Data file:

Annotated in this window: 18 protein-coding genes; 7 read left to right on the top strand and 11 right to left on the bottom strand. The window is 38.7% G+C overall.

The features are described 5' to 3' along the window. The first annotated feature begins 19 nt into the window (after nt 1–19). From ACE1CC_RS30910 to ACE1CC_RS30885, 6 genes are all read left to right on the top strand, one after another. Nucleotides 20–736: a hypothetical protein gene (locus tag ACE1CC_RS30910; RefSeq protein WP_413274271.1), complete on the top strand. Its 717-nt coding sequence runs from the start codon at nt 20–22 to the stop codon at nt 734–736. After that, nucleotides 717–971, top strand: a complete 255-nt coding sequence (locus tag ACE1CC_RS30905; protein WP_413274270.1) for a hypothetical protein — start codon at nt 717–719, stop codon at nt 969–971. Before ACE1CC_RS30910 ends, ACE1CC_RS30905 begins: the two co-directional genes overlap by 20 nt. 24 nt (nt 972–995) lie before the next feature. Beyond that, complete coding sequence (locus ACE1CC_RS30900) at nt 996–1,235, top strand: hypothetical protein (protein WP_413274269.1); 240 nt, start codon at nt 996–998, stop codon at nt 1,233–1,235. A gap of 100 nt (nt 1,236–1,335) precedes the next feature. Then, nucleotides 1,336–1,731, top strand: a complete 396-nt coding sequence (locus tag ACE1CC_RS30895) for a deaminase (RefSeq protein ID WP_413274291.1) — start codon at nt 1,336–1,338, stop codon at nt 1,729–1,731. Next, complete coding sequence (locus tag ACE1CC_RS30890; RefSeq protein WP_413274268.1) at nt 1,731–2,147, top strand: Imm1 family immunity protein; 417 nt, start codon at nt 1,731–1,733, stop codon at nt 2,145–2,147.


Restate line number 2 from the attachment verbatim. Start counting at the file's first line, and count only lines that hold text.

The features are described 5' to 3' along the window. The first annotated feature begins 19 nt into the window (after nt 1–19). From ACE1CC_RS30910 to ACE1CC_RS30885, 6 genes are all read left to right on the top strand, one after another. Nucleotides 20–736: a hypothetical protein gene (locus tag ACE1CC_RS30910; RefSeq protein WP_413274271.1), complete on the top strand. Its 717-nt coding sequence runs from the start codon at nt 20–22 to the stop codon at nt 734–736. After that, nucleotides 717–971, top strand: a complete 255-nt coding sequence (locus tag ACE1CC_RS30905; protein WP_413274270.1) for a hypothetical protein — start codon at nt 717–719, stop codon at nt 969–971. Before ACE1CC_RS30910 ends, ACE1CC_RS30905 begins: the two co-directional genes overlap by 20 nt. 24 nt (nt 972–995) lie before the next feature. Beyond that, complete coding sequence (locus ACE1CC_RS30900) at nt 996–1,235, top strand: hypothetical protein (protein WP_413274269.1); 240 nt, start codon at nt 996–998, stop codon at nt 1,233–1,235. A gap of 100 nt (nt 1,236–1,335) precedes the next feature. Then, nucleotides 1,336–1,731, top strand: a complete 396-nt coding sequence (locus tag ACE1CC_RS30895) for a deaminase (RefSeq protein ID WP_413274291.1) — start codon at nt 1,336–1,338, stop codon at nt 1,729–1,731. Next, complete coding sequence (locus tag ACE1CC_RS30890; RefSeq protein WP_413274268.1) at nt 1,731–2,147, top strand: Imm1 family immunity protein; 417 nt, start codon at nt 1,731–1,733, stop codon at nt 2,145–2,147.